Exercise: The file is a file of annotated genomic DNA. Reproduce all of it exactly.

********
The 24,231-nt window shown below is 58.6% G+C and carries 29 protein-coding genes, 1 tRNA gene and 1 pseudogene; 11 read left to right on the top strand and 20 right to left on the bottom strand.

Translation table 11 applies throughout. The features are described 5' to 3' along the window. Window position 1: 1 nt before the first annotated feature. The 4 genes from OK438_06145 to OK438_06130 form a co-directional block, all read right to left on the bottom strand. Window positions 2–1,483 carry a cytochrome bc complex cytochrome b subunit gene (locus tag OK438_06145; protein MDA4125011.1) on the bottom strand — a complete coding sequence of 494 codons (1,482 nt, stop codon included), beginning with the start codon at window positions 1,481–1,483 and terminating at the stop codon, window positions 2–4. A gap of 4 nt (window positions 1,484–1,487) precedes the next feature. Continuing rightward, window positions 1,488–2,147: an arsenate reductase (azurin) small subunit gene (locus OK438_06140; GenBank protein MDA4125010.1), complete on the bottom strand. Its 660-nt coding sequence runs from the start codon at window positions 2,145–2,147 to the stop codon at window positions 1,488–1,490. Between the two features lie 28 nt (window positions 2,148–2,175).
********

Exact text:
The 24,231-nt window shown below is 58.6% G+C and carries 29 protein-coding genes, 1 tRNA gene and 1 pseudogene; 11 read left to right on the top strand and 20 right to left on the bottom strand.

Translation table 11 applies throughout. The features are described 5' to 3' along the window. Window position 1: 1 nt before the first annotated feature. The 4 genes from OK438_06145 to OK438_06130 form a co-directional block, all read right to left on the bottom strand. Window positions 2–1,483 carry a cytochrome bc complex cytochrome b subunit gene (locus tag OK438_06145; protein MDA4125011.1) on the bottom strand — a complete coding sequence of 494 codons (1,482 nt, stop codon included), beginning with the start codon at window positions 1,481–1,483 and terminating at the stop codon, window positions 2–4. A gap of 4 nt (window positions 1,484–1,487) precedes the next feature. Continuing rightward, window positions 1,488–2,147: an arsenate reductase (azurin) small subunit gene (locus OK438_06140; GenBank protein MDA4125010.1), complete on the bottom strand. Its 660-nt coding sequence runs from the start codon at window positions 2,145–2,147 to the stop codon at window positions 1,488–1,490. Between the two features lie 28 nt (window positions 2,148–2,175).